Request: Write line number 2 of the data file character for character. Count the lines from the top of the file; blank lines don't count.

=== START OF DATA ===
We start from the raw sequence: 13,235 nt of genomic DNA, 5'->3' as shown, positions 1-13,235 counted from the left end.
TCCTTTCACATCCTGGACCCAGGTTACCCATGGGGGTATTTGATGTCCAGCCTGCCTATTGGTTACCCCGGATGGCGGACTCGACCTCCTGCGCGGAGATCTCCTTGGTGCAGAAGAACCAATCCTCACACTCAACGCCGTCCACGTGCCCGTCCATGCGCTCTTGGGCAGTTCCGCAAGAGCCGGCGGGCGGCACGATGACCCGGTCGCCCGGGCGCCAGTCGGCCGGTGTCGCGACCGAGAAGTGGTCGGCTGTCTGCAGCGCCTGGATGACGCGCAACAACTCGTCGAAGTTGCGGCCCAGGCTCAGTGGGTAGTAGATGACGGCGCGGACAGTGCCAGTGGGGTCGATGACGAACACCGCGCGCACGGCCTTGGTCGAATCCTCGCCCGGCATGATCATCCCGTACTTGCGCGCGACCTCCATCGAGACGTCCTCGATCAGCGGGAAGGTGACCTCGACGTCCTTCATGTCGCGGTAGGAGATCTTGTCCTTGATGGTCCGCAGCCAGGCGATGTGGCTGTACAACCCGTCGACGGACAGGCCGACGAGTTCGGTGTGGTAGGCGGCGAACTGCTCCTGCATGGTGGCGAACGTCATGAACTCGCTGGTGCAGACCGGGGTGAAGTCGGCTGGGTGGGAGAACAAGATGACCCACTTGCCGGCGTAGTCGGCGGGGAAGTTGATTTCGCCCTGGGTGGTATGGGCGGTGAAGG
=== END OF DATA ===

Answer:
TCCTTTCACATCCTGGACCCAGGTTACCCATGGGGGTATTTGATGTCCAGCCTGCCTATTGGTTACCCCGGATGGCGGACTCGACCTCCTGCGCGGAGATCTCCTTGGTGCAGAAGAACCAATCCTCACACTCAACGCCGTCCACGTGCCCGTCCATGCGCTCTTGGGCAGTTCCGCAAGAGCCGGCGGGCGGCACGATGACCCGGTCGCCCGGGCGCCAGTCGGCCGGTGTCGCGACCGAGAAGTGGTCGGCTGTCTGCAGCGCCTGGATGACGCGCAACAACTCGTCGAAGTTGCGGCCCAGGCTCAGTGGGTAGTAGATGACGGCGCGGACAGTGCCAGTGGGGTCGATGACGAACACCGCGCGCACGGCCTTGGTCGAATCCTCGCCCGGCATGATCATCCCGTACTTGCGCGCGACCTCCATCGAGACGTCCTCGATCAGCGGGAAGGTGACCTCGACGTCCTTCATGTCGCGGTAGGAGATCTTGTCCTTGATGGTCCGCAGCCAGGCGATGTGGCTGTACAACCCGTCGACGGACAGGCCGACGAGTTCGGTGTGGTAGGCGGCGAACTGCTCCTGCATGGTGGCGAACGTCATGAACTCGCTGGTGCAGACCGGGGTGAAGTCGGCTGGGTGGGAGAACAAGATGACCCACTTGCCGGCGTAGTCGGCGGGGAAGTTGATTTCGCCCTGGGTGGTATGGGCGGTGAAGG